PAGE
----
KTEP - El Paso, Texas

Ashley Westerman

A flight chartered by U.S. Immigration and Customs Enforcement is said to have departed Monday from El Paso, Texas, carrying about three dozen Cambodian immigrants who came to the U.S. legally, but were ordered deported for having committed a crime.

Anyone who owns a cat knows the furry beasts can spend an inordinate amount of time grooming themselves. Cats take that sandpaper tongue of theirs and just lick and lick and lick and lick for literally hours a day. But researchers are discovering more about what that tongue, with its hundreds of tiny, backward-facing spines called papillae, is doing.

Chrissy Houlahan has done a lot with her industrial engineering degree over the last 30 years including serving in the Air Force, working in the aircraft manufacturing industry, being the COO of a sports apparel company and even teaching high school chemistry.

Houlahan says her science, technology, engineering and mathematics – or STEM – background has allowed her to be fluid in her career by helping her tackle everyday problems through a unique lens.

Strong, dry winds are expected to continue through the early part of this week in California as the state battles several wildfires.

The Camp Fire in Northern California, which started Thursday, is the state's most destructive fire ever, scorching more than 113,000 acres north of Sacramento and killing 29 people so far, according to state officials on Monday. In Southern California, officials say the Woolsey Fire, which also started Thursday, has killed at least two people and burned more than 91,000 acres.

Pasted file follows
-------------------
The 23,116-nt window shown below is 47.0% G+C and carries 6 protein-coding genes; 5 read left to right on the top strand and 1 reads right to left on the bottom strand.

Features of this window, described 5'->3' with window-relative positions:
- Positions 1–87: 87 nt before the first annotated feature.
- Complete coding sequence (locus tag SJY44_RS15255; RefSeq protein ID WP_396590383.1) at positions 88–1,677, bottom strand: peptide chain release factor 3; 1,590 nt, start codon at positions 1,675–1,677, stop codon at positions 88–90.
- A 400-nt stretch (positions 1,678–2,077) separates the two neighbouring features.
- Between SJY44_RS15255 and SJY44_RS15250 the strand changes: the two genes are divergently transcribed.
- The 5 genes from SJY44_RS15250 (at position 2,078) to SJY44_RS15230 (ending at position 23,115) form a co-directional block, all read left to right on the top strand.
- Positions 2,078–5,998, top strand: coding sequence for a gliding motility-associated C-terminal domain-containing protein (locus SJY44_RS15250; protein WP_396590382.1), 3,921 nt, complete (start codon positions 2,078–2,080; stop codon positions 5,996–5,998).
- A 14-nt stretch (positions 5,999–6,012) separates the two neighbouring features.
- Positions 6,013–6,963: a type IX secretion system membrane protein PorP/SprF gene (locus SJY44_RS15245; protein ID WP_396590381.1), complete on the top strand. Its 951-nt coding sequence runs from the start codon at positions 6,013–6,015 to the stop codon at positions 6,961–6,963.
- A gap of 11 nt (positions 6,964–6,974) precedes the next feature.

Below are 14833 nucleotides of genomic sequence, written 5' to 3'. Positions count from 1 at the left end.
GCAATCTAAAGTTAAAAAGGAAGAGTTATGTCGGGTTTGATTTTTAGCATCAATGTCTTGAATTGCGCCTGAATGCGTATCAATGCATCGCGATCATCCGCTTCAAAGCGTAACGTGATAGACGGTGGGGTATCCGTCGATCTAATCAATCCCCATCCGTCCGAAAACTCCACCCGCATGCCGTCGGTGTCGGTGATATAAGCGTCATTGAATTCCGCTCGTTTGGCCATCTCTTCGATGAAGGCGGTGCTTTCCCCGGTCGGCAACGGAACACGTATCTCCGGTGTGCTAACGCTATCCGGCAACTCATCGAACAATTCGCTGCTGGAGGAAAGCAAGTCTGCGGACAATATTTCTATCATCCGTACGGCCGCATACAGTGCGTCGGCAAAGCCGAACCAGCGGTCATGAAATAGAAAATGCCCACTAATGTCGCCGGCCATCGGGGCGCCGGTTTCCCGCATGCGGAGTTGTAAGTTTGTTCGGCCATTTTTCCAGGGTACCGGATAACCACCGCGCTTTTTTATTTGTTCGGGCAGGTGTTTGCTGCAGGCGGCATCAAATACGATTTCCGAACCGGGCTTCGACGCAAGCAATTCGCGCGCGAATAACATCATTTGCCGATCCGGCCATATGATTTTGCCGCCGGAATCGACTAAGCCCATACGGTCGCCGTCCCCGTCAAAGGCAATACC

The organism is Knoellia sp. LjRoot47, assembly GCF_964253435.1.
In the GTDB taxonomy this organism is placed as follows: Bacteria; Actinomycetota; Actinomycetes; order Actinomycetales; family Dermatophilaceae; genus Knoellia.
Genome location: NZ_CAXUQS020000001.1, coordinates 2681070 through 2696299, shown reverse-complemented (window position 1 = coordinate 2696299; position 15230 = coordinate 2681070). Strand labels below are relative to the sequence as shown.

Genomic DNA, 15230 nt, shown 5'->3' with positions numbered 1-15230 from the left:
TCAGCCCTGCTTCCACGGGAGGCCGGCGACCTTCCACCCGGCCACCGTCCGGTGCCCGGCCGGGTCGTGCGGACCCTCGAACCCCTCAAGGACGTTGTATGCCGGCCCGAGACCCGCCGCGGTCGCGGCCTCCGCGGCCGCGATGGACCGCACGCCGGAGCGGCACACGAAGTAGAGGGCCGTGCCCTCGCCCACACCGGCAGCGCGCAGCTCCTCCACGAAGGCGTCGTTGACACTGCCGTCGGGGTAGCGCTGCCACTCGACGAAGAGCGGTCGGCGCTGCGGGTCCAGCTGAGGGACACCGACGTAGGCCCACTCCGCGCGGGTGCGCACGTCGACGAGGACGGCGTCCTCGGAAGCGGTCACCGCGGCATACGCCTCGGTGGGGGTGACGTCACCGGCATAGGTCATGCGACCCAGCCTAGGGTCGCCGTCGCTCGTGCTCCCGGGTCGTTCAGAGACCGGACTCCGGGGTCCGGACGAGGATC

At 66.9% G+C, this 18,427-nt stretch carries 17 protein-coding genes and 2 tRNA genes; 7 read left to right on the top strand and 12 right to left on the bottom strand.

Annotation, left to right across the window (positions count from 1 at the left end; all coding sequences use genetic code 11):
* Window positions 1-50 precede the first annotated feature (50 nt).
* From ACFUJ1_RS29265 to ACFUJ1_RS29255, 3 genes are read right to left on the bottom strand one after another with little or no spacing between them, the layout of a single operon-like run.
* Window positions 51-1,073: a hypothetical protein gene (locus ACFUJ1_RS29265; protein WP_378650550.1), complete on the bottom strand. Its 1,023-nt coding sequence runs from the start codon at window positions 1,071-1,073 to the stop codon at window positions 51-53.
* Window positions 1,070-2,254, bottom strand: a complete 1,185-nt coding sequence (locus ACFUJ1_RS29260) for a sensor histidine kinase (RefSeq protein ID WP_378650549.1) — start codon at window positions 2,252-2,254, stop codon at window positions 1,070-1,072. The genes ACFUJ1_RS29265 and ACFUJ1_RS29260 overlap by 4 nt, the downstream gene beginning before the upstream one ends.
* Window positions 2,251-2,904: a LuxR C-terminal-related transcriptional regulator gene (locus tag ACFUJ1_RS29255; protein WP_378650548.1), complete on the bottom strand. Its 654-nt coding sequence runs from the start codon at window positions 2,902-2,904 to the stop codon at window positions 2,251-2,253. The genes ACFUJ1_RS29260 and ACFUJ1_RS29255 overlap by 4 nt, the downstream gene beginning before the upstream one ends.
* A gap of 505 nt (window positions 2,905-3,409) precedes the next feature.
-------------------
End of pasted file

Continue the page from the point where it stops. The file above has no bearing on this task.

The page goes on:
Roger Chui first learned about the mass shooting that killed 12 people in a packed bar Wednesday night in Thousand Oaks, Calif., when he woke up the morning after and turned on his phone.

"And I was like 'Oh, that seems really soon after Pittsburgh and Louisville,' " says the software developer in Lexington, Ky. "I thought we'd get more of a break."

Chui feels like these kinds of shootings happen in the U.S. so often now that when he hears about them all he can think about is, "Oh well, it happened again I guess."

He's not alone.

The Justice Department has brought criminal charges against two former Goldman Sachs bankers and a Malaysian financier in connection with the financial scandal known as 1MDB, which involved the misuse billions of dollars in Malaysian government funds.

Updated at 9:23 p.m. ET

The U.S. has issued a report condemning the violent crackdown on the Rohingya Muslims by the Myanmar military as "extreme, large-scale, widespread." But the report, issued by the State Department on Monday, notably did not label the mass killings a genocide.

That distinction is an important legal one governing how and whether the International Criminal Court may act in these cases.